11. chuckb

    chuckb Senior Member

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    Josephine's the one!

    Whiticar40, Seafarer got it right, she's Josephine, currently in FL.

    14Freedom (Dan), I looked at Dry Martini in early December. I thought she was a bit less than one would expect in a boat owned by a yard owner. She had a couple deck leaks, some very old electrical panels, basically enough issues on the first view to make me decide to pass. That said, I think she's still a good value and hope she finds a good new home. Congrats on the Viking, sounds like a great find!

    Seafarer, thanks for the comments! She's been used pretty regularly over the last 5 years, and berthed in LaBelle (inland, freshwater with some shade) when not cruising. I actually like the flybridge, although I understand its not original. The flybridge has a strange toggle switch steering mechanism currently driving an autopilot actuator... I imagine I'll change that if I buy her. Overall, I haven't seen much in rough edges, except that she's set up for function... very little brightwork, and as a fair weather platform (no radar).

    I guess my real fear is that at 58/59 years old, the hull could be near needing very major refitting. That said, I can't imagine an owner putting a new transom on a hull that's nearing the end of its useful life, so I'm hopeful I don't end up in a state of anticipointment (a common affliction I suffer from when buying big complicated stuff!).

    Chuck
  12. chuckb

    chuckb Senior Member

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    45-264?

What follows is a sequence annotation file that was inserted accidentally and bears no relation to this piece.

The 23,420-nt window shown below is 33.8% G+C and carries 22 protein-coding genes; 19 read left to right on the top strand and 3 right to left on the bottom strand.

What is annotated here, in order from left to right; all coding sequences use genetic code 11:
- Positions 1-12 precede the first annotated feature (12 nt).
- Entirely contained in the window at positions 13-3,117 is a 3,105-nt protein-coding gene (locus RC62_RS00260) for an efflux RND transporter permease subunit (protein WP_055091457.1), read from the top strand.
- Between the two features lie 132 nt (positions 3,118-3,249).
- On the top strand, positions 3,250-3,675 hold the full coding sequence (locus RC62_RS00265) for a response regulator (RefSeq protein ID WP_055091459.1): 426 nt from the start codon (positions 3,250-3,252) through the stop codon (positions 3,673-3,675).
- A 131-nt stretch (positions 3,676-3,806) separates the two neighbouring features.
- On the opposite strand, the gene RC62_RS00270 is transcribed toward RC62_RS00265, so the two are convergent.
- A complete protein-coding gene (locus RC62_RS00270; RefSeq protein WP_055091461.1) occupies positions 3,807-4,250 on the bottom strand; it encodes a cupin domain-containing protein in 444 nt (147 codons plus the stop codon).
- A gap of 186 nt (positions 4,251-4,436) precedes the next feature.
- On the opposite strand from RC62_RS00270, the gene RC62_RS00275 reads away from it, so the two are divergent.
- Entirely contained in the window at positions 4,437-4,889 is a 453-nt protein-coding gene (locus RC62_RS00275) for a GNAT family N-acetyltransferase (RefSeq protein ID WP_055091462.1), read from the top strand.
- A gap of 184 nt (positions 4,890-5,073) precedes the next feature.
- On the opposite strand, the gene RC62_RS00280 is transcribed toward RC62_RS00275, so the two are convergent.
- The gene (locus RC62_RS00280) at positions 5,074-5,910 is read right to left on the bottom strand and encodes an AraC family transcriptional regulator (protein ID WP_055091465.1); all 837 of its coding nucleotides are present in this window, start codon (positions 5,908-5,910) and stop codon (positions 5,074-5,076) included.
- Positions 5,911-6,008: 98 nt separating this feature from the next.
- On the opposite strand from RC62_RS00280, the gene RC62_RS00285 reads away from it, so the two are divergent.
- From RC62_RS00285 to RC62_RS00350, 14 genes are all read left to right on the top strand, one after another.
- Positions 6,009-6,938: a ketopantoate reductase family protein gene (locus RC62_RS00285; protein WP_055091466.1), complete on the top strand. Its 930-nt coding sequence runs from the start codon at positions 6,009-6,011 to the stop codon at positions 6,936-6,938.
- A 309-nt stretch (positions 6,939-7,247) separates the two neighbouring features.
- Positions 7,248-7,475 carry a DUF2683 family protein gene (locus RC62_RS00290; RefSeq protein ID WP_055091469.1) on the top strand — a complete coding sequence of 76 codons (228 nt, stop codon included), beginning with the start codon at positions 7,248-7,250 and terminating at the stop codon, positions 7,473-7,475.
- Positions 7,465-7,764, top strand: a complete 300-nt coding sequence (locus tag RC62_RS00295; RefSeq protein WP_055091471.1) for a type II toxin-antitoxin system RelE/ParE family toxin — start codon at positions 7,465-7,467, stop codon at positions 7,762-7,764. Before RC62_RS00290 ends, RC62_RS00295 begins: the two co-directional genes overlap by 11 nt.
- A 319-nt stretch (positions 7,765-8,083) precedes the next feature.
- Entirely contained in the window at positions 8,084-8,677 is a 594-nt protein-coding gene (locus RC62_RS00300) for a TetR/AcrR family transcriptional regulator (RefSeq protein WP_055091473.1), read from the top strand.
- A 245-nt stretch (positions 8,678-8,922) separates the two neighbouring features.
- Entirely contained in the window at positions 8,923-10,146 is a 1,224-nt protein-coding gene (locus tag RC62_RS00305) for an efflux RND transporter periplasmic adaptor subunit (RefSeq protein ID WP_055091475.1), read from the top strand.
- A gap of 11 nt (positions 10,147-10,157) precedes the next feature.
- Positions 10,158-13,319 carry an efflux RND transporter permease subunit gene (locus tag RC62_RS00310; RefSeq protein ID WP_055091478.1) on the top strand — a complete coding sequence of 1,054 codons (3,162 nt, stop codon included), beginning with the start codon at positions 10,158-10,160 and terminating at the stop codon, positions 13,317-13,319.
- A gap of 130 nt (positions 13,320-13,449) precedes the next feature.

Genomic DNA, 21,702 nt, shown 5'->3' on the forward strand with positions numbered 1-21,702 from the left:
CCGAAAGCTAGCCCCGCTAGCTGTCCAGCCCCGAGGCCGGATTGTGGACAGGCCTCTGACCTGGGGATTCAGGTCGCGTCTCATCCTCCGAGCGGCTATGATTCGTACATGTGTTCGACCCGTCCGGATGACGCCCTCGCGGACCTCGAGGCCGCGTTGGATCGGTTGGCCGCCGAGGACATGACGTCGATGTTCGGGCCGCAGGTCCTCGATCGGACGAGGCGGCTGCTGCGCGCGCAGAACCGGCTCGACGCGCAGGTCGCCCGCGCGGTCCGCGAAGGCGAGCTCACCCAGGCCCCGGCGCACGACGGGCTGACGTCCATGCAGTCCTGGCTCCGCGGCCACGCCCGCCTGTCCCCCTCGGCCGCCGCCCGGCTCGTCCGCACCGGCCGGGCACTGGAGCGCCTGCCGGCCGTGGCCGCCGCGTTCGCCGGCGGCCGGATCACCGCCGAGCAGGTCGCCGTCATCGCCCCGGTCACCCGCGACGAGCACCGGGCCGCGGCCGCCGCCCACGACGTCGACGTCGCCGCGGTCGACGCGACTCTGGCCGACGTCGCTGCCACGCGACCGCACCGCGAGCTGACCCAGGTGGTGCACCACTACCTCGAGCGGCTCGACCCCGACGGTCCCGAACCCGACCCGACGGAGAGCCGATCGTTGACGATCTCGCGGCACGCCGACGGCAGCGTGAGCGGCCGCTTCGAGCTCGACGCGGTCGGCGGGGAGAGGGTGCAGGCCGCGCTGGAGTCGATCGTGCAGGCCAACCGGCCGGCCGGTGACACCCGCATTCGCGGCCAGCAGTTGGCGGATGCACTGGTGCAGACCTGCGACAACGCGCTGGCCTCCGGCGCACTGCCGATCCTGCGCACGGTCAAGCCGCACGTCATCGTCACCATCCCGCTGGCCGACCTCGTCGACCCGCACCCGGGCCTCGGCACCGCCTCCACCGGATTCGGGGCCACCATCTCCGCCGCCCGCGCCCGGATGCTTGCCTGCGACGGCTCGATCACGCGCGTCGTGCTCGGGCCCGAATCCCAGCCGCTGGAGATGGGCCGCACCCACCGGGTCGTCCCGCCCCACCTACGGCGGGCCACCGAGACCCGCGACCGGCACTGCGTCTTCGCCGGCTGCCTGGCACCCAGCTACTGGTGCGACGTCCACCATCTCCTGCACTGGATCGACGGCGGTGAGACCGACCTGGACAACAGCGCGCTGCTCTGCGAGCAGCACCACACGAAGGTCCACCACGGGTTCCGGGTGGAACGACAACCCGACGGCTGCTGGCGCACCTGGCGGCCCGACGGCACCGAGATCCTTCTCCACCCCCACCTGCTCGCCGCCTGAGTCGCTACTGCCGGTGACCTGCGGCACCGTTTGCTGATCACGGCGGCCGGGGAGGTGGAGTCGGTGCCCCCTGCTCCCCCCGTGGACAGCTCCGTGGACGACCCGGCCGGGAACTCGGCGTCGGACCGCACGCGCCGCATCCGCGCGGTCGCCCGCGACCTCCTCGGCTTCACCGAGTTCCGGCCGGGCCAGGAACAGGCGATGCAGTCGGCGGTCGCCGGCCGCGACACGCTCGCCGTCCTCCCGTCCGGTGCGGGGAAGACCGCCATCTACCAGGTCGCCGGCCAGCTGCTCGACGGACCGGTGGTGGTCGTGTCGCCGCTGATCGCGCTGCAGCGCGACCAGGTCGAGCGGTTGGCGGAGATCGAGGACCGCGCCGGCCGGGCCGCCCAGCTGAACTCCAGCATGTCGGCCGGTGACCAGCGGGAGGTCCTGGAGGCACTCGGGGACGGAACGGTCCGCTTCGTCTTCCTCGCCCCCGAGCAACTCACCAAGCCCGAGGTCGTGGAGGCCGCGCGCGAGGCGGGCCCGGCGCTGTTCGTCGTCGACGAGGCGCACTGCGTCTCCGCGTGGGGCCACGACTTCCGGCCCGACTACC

Seafarer,

    Whats the 45-264 designation? I assume a Huckins serial number... 45', hull #264 built? Thanks in advance for any insights!

    Chuck
  13. thurman

    thurman Guest

    Hey Chuck, quick question;
    Does Josephine have a small cockpit on the back? It looks like it does in the pictures, but the Huckins broker I talked to swears that it doesn't... I'm not in competition for her, I'm just curious.
  14. chuckb

    chuckb Senior Member

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    Aft cockpit

    Yes, there is a small cockpit... access is only via the deck.
  15. Seafarer

    Seafarer Senior Member

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    That's correct.
  16. chuckb

    chuckb Senior Member

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    Time for a surveyor

    Well, that little voice in head talked me into a survey for the hull. So the plan is to spend day 1 doing my own inspections, and then if all is looking good I'll have her hauled and a surveyor I found that is familiar with this type of construction do a complete check of the hull.